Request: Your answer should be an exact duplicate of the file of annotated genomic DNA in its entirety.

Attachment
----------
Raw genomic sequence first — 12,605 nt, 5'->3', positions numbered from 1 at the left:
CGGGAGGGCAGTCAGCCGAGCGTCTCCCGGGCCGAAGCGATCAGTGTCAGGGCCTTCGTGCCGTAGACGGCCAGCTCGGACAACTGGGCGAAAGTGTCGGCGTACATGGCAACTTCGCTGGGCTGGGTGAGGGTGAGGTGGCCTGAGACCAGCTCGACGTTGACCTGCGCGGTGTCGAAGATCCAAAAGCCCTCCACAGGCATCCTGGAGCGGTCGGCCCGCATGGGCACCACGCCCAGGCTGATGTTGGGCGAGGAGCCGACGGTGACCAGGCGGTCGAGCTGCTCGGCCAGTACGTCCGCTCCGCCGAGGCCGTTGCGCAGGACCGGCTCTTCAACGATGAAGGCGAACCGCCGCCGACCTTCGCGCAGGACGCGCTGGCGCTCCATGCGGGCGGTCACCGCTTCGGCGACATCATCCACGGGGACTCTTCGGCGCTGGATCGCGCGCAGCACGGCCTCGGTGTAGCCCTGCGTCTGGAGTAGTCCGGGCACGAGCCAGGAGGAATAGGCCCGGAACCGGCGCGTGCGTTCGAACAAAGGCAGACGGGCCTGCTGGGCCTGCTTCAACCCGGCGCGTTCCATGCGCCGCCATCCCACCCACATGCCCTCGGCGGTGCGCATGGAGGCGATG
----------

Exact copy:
Raw genomic sequence first — 12,605 nt, 5'->3', positions numbered from 1 at the left:
CGGGAGGGCAGTCAGCCGAGCGTCTCCCGGGCCGAAGCGATCAGTGTCAGGGCCTTCGTGCCGTAGACGGCCAGCTCGGACAACTGGGCGAAAGTGTCGGCGTACATGGCAACTTCGCTGGGCTGGGTGAGGGTGAGGTGGCCTGAGACCAGCTCGACGTTGACCTGCGCGGTGTCGAAGATCCAAAAGCCCTCCACAGGCATCCTGGAGCGGTCGGCCCGCATGGGCACCACGCCCAGGCTGATGTTGGGCGAGGAGCCGACGGTGACCAGGCGGTCGAGCTGCTCGGCCAGTACGTCCGCTCCGCCGAGGCCGTTGCGCAGGACCGGCTCTTCAACGATGAAGGCGAACCGCCGCCGACCTTCGCGCAGGACGCGCTGGCGCTCCATGCGGGCGGTCACCGCTTCGGCGACATCATCCACGGGGACTCTTCGGCGCTGGATCGCGCGCAGCACGGCCTCGGTGTAGCCCTGCGTCTGGAGTAGTCCGGGCACGAGCCAGGAGGAATAGGCCCGGAACCGGCGCGTGCGTTCGAACAAAGGCAGACGGGCCTGCTGGGCCTGCTTCAACCCGGCGCGTTCCATGCGCCGCCATCCCACCCACATGCCCTCGGCGGTGCGCATGGAGGCGATG